50 bucks to 150 bucks in the foreseeable
future. How long that is from now, no
one apparently can say for sure. But
it can't be too long.
This will cause a whole lot of things to
happen. The price of food will rise,
since grocery stores have to pay the
truckers' gasoline bills. People will
look for ways to cut back, and the
shopping mall will see fewer people
who come less often and who will
buy less unnecessary and expensive
The entire American economy depends
on cheap oil. Just look at it. Even for
food, we depend on oil to produce crops
even before they are trucked to the
Even more important, however is the
fact that America exists on the same
planet as other countries.
The value of the dollar itself is at
stake. Investors could cause a run
on the dollar, and the Chinese, who
own some huge amount of US debt,
could begin to act like a creditor.
The neocons have have been
developing a strategy
for addressing a post-cheap oil
world since the Nixon administration.
But it is extremely cynical and they
are not willing to discuss it directly
Kissinger wrote a memo predicting a
die-off of two billion people, and
actually used this to scare foreign
diplomats and heads of state. This
is not a well-known fact because
this side of things has been really
We are in need of honest discussion.
Times ahead, post cheap oil, will have
been made much more difficult for the
times past in which funding for energy
alternatives suffered. Even worse to
continue strategies that antagonize
people in other countries instead of
A main thrust of progressive policy
ought to be increased cooperation
for the survival of the human race.
We ought to be concerned that in
a world antagonized by the neocon
way, the future of democracy is
That isn't "spin" or "framing" that is
really what is happening.
We should not be setting ourselves
up as a Roman Empire, controlling
the world's resources by force or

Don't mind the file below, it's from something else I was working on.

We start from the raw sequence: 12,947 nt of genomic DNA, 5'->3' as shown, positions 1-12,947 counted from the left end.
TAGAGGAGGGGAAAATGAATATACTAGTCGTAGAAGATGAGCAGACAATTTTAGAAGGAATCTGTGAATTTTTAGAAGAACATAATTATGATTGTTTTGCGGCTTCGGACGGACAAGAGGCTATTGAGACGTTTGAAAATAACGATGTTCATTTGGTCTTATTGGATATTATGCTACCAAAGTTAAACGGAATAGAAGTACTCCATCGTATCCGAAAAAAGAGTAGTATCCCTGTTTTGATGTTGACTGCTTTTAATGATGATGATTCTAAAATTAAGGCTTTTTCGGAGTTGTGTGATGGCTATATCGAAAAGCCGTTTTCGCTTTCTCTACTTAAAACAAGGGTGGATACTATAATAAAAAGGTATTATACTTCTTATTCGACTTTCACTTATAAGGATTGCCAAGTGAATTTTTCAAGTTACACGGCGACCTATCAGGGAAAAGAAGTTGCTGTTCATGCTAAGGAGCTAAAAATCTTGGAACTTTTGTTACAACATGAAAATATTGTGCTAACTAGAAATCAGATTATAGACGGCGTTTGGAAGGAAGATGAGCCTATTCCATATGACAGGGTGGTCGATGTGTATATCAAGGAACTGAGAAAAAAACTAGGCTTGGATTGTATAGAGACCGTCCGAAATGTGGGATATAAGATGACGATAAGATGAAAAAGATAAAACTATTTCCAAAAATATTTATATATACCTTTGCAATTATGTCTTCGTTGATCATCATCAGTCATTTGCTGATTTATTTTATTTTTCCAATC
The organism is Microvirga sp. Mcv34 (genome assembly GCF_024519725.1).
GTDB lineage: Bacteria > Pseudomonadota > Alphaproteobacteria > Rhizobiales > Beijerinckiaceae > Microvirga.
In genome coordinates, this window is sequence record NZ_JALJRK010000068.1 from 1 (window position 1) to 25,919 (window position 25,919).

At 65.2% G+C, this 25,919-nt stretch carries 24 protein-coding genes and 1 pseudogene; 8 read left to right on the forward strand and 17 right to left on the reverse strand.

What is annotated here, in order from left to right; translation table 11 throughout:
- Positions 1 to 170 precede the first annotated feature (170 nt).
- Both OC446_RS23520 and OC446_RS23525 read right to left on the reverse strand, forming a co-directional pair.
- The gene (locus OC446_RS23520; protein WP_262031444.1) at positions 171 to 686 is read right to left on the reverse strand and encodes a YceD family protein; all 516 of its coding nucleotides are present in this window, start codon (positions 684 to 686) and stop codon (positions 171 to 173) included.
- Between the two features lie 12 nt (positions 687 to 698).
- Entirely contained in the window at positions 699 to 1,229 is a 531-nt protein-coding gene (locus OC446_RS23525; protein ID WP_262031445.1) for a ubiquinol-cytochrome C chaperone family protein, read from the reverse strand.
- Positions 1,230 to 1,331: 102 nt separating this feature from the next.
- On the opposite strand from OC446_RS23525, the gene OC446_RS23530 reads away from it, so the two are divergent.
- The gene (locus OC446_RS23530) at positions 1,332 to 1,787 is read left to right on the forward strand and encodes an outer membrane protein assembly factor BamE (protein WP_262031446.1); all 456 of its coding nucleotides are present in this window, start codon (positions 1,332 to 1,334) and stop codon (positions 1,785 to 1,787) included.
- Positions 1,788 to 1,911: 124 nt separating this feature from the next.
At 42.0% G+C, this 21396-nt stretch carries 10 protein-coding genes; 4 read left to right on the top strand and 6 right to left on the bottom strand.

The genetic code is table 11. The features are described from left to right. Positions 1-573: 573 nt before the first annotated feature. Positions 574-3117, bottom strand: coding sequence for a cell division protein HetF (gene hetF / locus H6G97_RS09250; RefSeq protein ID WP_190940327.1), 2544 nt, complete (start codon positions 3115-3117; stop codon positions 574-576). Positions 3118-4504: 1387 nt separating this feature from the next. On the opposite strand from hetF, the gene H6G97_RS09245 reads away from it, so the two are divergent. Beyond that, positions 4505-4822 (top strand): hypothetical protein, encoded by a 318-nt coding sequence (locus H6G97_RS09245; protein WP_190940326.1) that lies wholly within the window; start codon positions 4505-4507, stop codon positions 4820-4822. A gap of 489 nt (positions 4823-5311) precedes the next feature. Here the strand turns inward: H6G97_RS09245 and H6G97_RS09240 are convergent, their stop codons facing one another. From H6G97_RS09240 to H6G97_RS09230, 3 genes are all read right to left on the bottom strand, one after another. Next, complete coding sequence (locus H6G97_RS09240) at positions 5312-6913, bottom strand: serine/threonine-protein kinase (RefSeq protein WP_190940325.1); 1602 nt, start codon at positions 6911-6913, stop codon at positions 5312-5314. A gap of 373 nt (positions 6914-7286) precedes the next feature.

the threat of force and then lying
about it through "framing" this as
"spreading democracy." That's the
kind of lie that will outrage people
for a thousand years. We should
not ignore this.
Maybe a lot of people would opt
for the Roman Empire scenario
if their personal comfort could
be assured, knowing that people
just like themselves in other
countries are being sacrificed to
keep the knick knacks on the shelf
and cheap bananas in the fridge.
But, the debate about this has not
been open and honest. People
are not prepared to contemplate
a world in which sustainable
living might mean reducing the
level of consumption Americans
have been used to. People are
not prepared to deal with the
implications of the world's gas tank
running dry. There are people out
there claiming that God will refill
the oil wells or that we could get
oil from miles deep in the earth's
crust. Massive Denial is taking
the place of needed discussion.
Nixonian neocons are not the only
people to develop a strategy to deal
with the eventuality of reduced oil
in the world.
Progressives on the local level
in certain cities have been
addressing this future for the
past several decades. In
Austin, Texas for instance, the
city council adopted conservation
back in the 1980s as a strategy for
reducing the cost of electricity in a
city experiencing phenomenal growth
and huge demand for air conditioning
as summertime temperatures can get
over 100 degrees for a month at a
The benefits proved themselves in
an economically sound way, so they
have lasted through over twenty years
of political debate and, along with zoning
and "Green Building" programs have
become a sound basis for the future.
In Seattle, WA a list of "Sustainability
Indicators" was created in the early 1990s
that the City Council measures its policies
and budget goals by.
National policy should follow the examples
of local breakthroughs tested with voters
and taxpayers instead of depending on
political consultants and Washington D.C.
wonks with no real-world scars from fighting
for progress where it counts.
Again, that isn't framing, that is reality.
America is like a party barge and
everyone is having a good time.
No one wants to connect the
fact that the bank seems to be
moving with the roar in the
distance. But it is time we did.
Stuart Heady (firstname.lastname@example.org)
is a political activist and a freelance
writer living in Tsaile, Arizona.